Chicken made of pea protein selling out in supermarkets


By Nichola Murphy
Wednesday, 15 November, 2017


Health, environmental and animal welfare concerns are all becoming priorities for consumers, which is why Auckland start-up Sunfed Meats is experiencing significant expansion.

Plant-based proteins that are better for both human health and the environment have provided a new model for food, and companies such as Sunfed Meats have begun to capitalise on this. The Chicken Free Chicken, made of pea protein, became available in Progressive Enterprises and Foodstuffs supermarkets in July this year.

In its initial funding round, the product attracted global investors who recognised its potential for growth, and consumer demand was so high that it has been consistently selling out. The chicken alternative also featured in a Facebook video which went viral, gaining over 7.6 million views so far and still increasing.

“The response to our product has been nothing short of phenomenal if you consider the fact that we have not invested in any traditional advertising and marketing. It has all been organic word of mouth, which speaks to the product,” said the company’s chief executive and founder, Shama Lee.

As a result of its success, Lee aims to upscale quickly — increasing production 100-fold — and the company is therefore looking for another injection of funding.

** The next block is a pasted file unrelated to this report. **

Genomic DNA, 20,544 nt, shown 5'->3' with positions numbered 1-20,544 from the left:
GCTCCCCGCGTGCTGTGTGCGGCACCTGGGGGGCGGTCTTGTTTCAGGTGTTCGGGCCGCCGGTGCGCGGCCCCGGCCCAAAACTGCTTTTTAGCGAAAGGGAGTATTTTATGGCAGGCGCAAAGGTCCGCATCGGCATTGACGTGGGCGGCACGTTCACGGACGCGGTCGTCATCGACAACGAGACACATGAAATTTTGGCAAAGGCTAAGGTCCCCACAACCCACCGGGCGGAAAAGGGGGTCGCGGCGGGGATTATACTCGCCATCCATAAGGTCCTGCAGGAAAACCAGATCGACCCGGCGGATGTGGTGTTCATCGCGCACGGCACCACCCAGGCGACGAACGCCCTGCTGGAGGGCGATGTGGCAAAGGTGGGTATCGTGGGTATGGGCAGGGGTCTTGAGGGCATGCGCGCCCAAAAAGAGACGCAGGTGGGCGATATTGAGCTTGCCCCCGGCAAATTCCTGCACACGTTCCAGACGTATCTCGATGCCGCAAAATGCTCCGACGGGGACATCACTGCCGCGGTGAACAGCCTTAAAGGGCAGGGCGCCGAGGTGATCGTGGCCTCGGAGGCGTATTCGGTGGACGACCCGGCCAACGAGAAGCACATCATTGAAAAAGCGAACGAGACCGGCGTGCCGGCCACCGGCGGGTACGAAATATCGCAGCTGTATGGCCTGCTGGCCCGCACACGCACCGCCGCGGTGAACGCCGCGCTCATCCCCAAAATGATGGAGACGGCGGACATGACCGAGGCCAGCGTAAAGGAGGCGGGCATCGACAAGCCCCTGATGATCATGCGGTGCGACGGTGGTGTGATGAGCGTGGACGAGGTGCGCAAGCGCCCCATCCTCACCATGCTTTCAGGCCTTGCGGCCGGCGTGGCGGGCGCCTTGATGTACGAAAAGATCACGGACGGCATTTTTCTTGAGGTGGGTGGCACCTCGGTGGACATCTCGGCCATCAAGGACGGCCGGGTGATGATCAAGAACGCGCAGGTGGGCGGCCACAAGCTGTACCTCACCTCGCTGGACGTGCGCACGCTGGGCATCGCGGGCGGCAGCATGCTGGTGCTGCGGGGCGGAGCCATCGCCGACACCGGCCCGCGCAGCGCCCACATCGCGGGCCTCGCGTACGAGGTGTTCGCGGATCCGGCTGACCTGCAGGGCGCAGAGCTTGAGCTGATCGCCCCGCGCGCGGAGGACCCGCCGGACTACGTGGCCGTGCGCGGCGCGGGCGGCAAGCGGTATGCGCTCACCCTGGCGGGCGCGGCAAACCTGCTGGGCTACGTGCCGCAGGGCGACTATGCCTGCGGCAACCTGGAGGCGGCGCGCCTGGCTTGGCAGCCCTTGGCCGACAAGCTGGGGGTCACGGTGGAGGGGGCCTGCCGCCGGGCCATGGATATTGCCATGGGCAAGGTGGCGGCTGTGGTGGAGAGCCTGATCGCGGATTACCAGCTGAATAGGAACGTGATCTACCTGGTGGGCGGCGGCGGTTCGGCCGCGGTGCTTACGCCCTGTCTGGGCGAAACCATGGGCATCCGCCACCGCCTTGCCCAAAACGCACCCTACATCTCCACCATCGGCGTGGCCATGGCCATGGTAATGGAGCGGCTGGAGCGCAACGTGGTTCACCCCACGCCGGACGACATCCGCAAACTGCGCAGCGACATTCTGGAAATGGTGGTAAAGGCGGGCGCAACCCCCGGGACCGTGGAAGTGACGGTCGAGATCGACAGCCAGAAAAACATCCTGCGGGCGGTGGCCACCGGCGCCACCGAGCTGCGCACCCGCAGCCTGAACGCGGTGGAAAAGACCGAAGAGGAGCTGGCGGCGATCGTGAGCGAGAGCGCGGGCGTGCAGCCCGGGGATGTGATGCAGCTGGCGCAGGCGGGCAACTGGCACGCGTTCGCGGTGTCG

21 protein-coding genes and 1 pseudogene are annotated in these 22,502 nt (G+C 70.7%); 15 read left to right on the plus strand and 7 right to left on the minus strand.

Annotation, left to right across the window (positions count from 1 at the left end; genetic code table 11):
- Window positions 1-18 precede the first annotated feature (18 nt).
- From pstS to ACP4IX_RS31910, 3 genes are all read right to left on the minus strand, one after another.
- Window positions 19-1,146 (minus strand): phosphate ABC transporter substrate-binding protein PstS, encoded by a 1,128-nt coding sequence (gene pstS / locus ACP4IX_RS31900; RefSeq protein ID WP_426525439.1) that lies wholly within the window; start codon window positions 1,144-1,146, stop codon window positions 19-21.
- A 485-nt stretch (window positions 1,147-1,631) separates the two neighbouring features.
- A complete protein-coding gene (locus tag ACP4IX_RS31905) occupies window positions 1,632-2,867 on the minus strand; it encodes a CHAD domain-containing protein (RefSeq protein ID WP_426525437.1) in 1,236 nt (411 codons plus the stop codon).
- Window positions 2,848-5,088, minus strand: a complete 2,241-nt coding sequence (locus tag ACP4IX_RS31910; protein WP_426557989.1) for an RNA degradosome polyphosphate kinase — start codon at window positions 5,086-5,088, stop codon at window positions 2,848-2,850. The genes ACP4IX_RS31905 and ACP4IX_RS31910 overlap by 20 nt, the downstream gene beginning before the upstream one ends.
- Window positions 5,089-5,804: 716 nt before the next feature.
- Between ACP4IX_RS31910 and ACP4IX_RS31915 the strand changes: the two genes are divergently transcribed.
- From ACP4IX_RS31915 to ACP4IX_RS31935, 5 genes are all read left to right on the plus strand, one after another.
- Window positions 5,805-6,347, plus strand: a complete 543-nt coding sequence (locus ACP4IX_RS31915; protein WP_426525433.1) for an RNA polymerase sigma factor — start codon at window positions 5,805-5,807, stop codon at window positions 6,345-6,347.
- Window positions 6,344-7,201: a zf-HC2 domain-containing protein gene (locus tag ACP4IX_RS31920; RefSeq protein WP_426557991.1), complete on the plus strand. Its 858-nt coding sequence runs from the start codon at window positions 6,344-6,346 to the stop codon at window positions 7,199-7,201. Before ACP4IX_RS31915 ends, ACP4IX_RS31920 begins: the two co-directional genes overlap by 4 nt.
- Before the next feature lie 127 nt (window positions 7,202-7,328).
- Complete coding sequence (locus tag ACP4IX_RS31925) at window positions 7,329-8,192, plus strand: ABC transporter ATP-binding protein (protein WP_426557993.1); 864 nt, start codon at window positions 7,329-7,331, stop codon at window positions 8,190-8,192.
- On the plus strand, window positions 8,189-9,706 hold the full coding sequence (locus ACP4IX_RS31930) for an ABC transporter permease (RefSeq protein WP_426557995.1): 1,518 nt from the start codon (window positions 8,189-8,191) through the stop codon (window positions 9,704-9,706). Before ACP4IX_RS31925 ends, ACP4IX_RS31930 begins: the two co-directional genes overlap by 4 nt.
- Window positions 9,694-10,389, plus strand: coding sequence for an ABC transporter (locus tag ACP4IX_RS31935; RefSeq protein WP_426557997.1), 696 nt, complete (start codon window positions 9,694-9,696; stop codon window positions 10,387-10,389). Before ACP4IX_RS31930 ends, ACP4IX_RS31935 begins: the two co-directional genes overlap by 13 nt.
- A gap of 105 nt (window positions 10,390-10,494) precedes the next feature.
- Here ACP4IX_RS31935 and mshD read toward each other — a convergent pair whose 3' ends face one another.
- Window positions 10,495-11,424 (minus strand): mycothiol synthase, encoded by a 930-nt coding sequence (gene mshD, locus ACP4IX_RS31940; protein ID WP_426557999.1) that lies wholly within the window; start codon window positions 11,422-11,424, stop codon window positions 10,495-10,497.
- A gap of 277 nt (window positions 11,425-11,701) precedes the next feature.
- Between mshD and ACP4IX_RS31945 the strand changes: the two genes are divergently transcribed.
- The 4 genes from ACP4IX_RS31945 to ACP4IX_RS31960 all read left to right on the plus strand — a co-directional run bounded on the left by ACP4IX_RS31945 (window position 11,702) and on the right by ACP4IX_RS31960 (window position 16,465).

“We have far more demand than we can meet from all sides of the business — retail, wholesale and fast food — and it keeps growing.

“There is no other product on the global market like ours. Through rigorous R&D we invented a clean water-based process by which pea protein cooks, feels and tastes exactly like chicken, as well as becomes highly bioavailable to the human body.”

International competitors have focused their efforts on developing red meat alternatives such as burger patties. But since chicken is the most consumed meat in the Western world, Lee wanted to create a cleaner, healthier and more sustainable plant-based protein that still replicates the taste and texture of chicken.

“We challenged ourselves to a high bar of not making a patty, but a piece of fleshy meat with long succulent fibres that would be a good replacement to boneless skinless chicken breast pieces. We also wanted it to be just as versatile, so it had to work easily with existing chicken recipes, and I think we’ve cracked it,” said Lee.

Despite the fact that the Chicken Free Chicken has one of the most minimalistic ingredient profile in the global market, it contains high levels of nutrition, including double the protein of chicken and triple the iron of beef.

The product mainly consists of high-protein, sustainable pulses of the legume family which require minimal fertiliser, irrigation and pesticides. It avoids all of the antibiotics, hormones and Salmonella that can be found in animal-based protein and is also cholesterol free, trans fat free and a source of dietary fibre.

As well as these nutritional benefits, the expansion of the company’s manufacturing capabilities aims to reduce the price of Sunfed chicken to cheaper than any factory-farmed animal chicken.

Lee said the company is also hoping to release Sunfed Beef and Sunfed Bacon soon.

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